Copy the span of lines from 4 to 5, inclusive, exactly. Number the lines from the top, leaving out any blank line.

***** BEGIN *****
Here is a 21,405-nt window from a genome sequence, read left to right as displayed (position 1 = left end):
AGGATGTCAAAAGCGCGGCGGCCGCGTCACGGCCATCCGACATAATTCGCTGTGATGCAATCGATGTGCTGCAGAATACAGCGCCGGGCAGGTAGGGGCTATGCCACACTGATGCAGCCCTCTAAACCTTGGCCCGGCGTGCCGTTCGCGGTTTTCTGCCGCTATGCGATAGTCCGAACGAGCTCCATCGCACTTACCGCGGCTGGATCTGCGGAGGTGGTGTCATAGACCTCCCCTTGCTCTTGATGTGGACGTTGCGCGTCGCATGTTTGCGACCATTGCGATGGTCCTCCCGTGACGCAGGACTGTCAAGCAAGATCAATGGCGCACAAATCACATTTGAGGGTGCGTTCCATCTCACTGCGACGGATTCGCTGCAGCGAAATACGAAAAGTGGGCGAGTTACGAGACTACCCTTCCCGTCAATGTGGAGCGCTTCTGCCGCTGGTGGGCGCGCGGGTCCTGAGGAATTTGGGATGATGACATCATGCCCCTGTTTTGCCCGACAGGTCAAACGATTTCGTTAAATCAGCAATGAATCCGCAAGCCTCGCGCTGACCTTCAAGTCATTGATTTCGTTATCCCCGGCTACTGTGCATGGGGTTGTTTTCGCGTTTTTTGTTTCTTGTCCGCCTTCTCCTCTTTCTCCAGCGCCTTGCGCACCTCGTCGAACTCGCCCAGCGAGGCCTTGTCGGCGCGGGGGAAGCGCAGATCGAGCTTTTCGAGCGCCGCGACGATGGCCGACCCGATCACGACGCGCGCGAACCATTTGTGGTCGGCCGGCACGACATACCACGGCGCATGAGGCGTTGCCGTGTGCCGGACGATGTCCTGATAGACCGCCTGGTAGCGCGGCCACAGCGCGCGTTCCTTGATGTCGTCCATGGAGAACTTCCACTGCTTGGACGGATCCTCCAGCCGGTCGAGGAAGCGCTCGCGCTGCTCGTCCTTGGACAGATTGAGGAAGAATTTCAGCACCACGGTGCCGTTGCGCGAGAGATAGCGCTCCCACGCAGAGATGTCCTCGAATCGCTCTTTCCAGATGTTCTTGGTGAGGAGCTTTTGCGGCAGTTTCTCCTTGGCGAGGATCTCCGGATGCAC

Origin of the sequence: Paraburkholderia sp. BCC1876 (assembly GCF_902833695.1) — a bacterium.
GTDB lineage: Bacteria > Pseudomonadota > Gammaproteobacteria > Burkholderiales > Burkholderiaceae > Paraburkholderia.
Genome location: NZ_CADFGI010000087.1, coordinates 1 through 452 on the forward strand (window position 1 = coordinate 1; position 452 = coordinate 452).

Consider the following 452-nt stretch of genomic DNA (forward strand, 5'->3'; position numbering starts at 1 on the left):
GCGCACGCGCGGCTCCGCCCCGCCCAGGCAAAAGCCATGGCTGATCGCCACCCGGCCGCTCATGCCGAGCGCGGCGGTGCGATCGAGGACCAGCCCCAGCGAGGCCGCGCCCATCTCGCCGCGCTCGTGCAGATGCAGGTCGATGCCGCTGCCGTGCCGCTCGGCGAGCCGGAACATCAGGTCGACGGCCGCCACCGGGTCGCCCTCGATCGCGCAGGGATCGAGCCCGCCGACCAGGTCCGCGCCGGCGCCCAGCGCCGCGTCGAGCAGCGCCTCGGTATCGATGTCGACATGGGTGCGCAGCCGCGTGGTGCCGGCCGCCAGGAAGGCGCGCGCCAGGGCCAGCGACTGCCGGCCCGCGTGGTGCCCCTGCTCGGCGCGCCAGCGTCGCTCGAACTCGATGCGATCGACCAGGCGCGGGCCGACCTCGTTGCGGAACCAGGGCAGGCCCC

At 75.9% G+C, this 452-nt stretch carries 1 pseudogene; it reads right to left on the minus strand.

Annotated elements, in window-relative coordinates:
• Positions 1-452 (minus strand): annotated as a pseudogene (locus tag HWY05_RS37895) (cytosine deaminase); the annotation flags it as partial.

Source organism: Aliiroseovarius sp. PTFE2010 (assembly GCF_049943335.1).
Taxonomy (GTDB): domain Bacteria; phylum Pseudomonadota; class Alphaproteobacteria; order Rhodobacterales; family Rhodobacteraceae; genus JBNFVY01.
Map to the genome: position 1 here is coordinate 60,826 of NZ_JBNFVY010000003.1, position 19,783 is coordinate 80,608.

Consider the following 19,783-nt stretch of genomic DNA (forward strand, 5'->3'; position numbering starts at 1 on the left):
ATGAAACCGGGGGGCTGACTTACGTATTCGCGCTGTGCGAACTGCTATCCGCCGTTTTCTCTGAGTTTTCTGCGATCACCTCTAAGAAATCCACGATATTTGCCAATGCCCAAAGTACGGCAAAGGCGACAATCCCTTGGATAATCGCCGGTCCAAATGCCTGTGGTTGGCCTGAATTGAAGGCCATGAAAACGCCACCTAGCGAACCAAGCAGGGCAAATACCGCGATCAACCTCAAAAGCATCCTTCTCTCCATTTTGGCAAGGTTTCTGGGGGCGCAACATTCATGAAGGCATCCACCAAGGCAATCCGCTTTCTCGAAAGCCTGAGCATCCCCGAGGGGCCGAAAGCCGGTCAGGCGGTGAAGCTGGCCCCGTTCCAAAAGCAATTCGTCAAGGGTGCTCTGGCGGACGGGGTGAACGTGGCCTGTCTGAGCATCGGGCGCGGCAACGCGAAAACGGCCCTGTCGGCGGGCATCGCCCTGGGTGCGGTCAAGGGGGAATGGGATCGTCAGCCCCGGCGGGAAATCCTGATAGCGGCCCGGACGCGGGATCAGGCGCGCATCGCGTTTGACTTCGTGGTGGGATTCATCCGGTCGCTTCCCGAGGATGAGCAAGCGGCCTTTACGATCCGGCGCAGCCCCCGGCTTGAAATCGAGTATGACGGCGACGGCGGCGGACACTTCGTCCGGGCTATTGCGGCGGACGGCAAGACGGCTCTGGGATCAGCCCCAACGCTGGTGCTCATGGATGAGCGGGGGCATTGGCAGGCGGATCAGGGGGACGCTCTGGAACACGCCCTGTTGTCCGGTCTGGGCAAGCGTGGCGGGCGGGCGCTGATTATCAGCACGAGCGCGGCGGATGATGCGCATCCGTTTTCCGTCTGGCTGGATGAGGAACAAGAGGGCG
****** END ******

GTDB lineage: Bacteria > Pseudomonadota > Gammaproteobacteria > Burkholderiales > Burkholderiaceae > Paraburkholderia.
Genome location: NZ_CADFGI010000087.1, coordinates 1 through 452 on the forward strand (window position 1 = coordinate 1; position 452 = coordinate 452).